Data_Sheet_1_Methodologies for Transcript Profiling Using Long-Read Technologies.pdf (2.25 MB)

Data_Sheet_1_Methodologies for Transcript Profiling Using Long-Read Technologies.pdf

Download (2.25 MB)
dataset
posted on 07.07.2020 by Spyros Oikonomopoulos, Anthony Bayega, Somayyeh Fahiminiya, Haig Djambazian, Pierre Berube, Jiannis Ragoussis

RNA sequencing using next-generation sequencing technologies (NGS) is currently the standard approach for gene expression profiling, particularly for large-scale high-throughput studies. NGS technologies comprise high throughput, cost efficient short-read RNA-Seq, while emerging single molecule, long-read RNA-Seq technologies have enabled new approaches to study the transcriptome and its function. The emerging single molecule, long-read technologies are currently commercially available by Pacific Biosciences (PacBio) and Oxford Nanopore Technologies (ONT), while new methodologies based on short-read sequencing approaches are also being developed in order to provide long range single molecule level information—for example, the ones represented by the 10x Genomics linked read methodology. The shift toward long-read sequencing technologies for transcriptome characterization is based on current increases in throughput and decreases in cost, making these attractive for de novo transcriptome assembly, isoform expression quantification, and in-depth RNA species analysis. These types of analyses were challenging with standard short sequencing approaches, due to the complex nature of the transcriptome, which consists of variable lengths of transcripts and multiple alternatively spliced isoforms for most genes, as well as the high sequence similarity of highly abundant species of RNA, such as rRNAs. Here we aim to focus on single molecule level sequencing technologies and single-cell technologies that, combined with perturbation tools, allow the analysis of complete RNA species, whether short or long, at high resolution. In parallel, these tools have opened new ways in understanding gene functions at the tissue, network, and pathway levels, as well as their detailed functional characterization. Analysis of the epi-transcriptome, including RNA methylation and modification and the effects of such modifications on biological systems is now enabled through direct RNA sequencing instead of classical indirect approaches. However, many difficulties and challenges remain, such as methodologies to generate full-length RNA or cDNA libraries from all different species of RNAs, not only poly-A containing transcripts, and the identification of allele-specific transcripts due to current error rates of single molecule technologies, while the bioinformatics analysis on long-read data for accurate identification of 5′ and 3′ UTRs is still in development.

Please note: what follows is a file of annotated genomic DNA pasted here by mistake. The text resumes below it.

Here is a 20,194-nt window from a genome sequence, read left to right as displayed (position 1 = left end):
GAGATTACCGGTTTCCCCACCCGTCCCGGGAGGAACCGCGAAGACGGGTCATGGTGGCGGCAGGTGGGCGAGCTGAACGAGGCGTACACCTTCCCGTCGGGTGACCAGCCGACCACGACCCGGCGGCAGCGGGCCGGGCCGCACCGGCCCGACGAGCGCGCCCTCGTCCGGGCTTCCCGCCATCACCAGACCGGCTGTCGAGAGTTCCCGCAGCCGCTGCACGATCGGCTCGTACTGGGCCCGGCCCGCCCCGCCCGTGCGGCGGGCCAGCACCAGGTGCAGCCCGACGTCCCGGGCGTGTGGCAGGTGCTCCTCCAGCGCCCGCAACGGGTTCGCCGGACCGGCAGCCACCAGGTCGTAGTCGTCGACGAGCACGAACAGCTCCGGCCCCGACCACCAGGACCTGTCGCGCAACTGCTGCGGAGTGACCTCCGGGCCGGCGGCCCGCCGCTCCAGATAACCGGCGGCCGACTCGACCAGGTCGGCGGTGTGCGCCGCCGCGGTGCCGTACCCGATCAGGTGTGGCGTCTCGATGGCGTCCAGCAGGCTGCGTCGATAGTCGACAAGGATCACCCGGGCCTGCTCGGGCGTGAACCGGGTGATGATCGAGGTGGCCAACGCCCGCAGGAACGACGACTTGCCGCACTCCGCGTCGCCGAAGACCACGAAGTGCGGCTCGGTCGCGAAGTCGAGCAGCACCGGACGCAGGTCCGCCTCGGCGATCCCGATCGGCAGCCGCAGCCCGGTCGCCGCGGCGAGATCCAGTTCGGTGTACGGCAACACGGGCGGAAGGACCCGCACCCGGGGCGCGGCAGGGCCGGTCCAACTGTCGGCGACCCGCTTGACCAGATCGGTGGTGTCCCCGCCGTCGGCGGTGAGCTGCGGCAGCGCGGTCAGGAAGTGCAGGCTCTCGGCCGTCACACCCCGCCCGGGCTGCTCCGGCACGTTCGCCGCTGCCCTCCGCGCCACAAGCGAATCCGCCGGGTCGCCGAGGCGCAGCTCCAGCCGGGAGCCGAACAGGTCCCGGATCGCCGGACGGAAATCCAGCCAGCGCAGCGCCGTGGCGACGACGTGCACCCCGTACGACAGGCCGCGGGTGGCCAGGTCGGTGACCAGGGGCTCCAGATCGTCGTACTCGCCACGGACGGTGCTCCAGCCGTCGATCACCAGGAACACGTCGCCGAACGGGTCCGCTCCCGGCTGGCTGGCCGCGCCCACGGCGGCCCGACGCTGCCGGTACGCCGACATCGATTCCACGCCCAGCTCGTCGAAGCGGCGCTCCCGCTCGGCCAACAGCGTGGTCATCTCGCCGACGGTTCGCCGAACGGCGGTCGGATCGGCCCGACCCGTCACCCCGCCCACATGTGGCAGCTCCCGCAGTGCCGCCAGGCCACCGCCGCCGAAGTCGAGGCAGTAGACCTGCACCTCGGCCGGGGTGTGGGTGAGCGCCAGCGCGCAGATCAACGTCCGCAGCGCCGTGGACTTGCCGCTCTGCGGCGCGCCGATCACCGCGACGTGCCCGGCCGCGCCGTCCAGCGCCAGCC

History

References

Licence

Exports